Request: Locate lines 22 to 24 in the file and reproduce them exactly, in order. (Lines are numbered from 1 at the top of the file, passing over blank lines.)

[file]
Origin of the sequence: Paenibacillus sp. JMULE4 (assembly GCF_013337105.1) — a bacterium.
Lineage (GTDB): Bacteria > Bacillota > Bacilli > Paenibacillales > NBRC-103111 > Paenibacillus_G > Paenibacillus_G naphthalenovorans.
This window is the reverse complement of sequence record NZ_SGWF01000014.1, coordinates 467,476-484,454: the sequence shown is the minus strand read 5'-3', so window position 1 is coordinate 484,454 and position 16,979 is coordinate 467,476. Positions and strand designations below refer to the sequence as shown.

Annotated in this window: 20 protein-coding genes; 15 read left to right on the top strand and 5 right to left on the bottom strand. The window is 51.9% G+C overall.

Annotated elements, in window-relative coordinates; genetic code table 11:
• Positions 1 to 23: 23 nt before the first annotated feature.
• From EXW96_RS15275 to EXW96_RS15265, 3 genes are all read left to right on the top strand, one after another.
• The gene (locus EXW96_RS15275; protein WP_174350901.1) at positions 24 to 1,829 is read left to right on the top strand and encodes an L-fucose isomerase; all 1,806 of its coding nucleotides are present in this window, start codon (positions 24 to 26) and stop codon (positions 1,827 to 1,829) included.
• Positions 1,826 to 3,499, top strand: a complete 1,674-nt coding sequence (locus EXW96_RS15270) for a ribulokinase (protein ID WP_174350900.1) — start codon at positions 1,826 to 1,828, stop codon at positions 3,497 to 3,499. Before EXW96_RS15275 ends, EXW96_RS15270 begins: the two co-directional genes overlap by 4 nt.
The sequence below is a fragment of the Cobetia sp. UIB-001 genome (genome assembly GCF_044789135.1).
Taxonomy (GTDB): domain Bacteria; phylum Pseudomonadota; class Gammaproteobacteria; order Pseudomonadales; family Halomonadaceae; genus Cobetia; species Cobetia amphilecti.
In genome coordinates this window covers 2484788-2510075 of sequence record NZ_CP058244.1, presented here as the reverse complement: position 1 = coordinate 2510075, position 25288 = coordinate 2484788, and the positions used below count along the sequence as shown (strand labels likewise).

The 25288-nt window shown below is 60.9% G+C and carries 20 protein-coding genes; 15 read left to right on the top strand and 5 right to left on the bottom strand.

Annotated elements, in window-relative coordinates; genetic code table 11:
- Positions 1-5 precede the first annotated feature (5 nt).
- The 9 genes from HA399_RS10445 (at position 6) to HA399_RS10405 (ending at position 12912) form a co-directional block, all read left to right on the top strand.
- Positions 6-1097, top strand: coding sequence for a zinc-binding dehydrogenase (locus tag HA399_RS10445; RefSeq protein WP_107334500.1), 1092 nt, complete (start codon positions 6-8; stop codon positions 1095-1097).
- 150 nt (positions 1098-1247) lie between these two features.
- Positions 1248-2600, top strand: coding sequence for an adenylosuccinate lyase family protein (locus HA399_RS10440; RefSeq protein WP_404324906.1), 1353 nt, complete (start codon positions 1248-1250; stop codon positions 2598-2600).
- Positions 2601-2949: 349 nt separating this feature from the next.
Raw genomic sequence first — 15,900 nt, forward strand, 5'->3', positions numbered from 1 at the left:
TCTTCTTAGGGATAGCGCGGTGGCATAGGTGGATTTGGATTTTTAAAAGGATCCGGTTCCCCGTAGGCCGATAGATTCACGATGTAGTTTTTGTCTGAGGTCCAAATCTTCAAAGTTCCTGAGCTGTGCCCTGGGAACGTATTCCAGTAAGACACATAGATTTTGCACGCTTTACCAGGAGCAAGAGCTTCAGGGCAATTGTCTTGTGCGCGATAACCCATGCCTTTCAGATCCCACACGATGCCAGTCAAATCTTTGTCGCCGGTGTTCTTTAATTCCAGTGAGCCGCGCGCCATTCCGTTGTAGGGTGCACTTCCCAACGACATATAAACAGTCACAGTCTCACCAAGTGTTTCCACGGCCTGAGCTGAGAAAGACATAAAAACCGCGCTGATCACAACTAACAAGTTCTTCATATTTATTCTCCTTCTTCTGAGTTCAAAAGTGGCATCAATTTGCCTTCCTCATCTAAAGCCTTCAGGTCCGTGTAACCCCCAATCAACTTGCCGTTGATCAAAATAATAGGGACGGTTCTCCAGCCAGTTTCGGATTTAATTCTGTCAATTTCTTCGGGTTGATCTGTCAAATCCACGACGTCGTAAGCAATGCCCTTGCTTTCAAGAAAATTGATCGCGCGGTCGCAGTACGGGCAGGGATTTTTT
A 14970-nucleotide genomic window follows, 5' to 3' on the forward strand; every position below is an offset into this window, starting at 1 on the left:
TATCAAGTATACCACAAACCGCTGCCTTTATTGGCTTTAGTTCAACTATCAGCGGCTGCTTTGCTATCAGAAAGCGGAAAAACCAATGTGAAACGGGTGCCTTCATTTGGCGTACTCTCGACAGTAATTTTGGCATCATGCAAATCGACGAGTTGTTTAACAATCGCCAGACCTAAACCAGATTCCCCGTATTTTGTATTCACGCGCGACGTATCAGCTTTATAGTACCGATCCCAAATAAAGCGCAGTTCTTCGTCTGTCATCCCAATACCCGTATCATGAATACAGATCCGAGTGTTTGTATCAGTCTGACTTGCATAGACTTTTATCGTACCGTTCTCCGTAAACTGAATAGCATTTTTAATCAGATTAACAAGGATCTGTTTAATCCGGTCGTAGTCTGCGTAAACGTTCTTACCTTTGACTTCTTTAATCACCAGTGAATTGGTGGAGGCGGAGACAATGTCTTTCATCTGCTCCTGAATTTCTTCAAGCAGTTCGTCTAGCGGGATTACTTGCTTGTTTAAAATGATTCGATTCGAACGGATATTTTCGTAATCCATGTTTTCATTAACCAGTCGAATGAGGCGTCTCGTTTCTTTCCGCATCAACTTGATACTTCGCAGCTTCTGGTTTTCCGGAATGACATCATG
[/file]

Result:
TCTTCTTAGGGATAGCGCGGTGGCATAGGTGGATTTGGATTTTTAAAAGGATCCGGTTCCCCGTAGGCCGATAGATTCACGATGTAGTTTTTGTCTGAGGTCCAAATCTTCAAAGTTCCTGAGCTGTGCCCTGGGAACGTATTCCAGTAAGACACATAGATTTTGCACGCTTTACCAGGAGCAAGAGCTTCAGGGCAATTGTCTTGTGCGCGATAACCCATGCCTTTCAGATCCCACACGATGCCAGTCAAATCTTTGTCGCCGGTGTTCTTTAATTCCAGTGAGCCGCGCGCCATTCCGTTGTAGGGTGCACTTCCCAACGACATATAAACAGTCACAGTCTCACCAAGTGTTTCCACGGCCTGAGCTGAGAAAGACATAAAAACCGCGCTGATCACAACTAACAAGTTCTTCATATTTATTCTCCTTCTTCTGAGTTCAAAAGTGGCATCAATTTGCCTTCCTCATCTAAAGCCTTCAGGTCCGTGTAACCCCCAATCAACTTGCCGTTGATCAAAATAATAGGGACGGTTCTCCAGCCAGTTTCGGATTTAATTCTGTCAATTTCTTCGGGTTGATCTGTCAAATCCACGACGTCGTAAGCAATGCCCTTGCTTTCAAGAAAATTGATCGCGCGGTCGCAGTACGGGCAGGGATTTTTT
A 14970-nucleotide genomic window follows, 5' to 3' on the forward strand; every position below is an offset into this window, starting at 1 on the left:
TATCAAGTATACCACAAACCGCTGCCTTTATTGGCTTTAGTTCAACTATCAGCGGCTGCTTTGCTATCAGAAAGCGGAAAAACCAATGTGAAACGGGTGCCTTCATTTGGCGTACTCTCGACAGTAATTTTGGCATCATGCAAATCGACGAGTTGTTTAACAATCGCCAGACCTAAACCAGATTCCCCGTATTTTGTATTCACGCGCGACGTATCAGCTTTATAGTACCGATCCCAAATAAAGCGCAGTTCTTCGTCTGTCATCCCAATACCCGTATCATGAATACAGATCCGAGTGTTTGTATCAGTCTGACTTGCATAGACTTTTATCGTACCGTTCTCCGTAAACTGAATAGCATTTTTAATCAGATTAACAAGGATCTGTTTAATCCGGTCGTAGTCTGCGTAAACGTTCTTACCTTTGACTTCTTTAATCACCAGTGAATTGGTGGAGGCGGAGACAATGTCTTTCATCTGCTCCTGAATTTCTTCAAGCAGTTCGTCTAGCGGGATTACTTGCTTGTTTAAAATGATTCGATTCGAACGGATATTTTCGTAATCCATGTTTTCATTAACCAGTCGAATGAGGCGTCTCGTTTCTTTCCGCATCAACTTGATACTTCGCAGCTTCTGGTTTTCCGGAATGACATCATG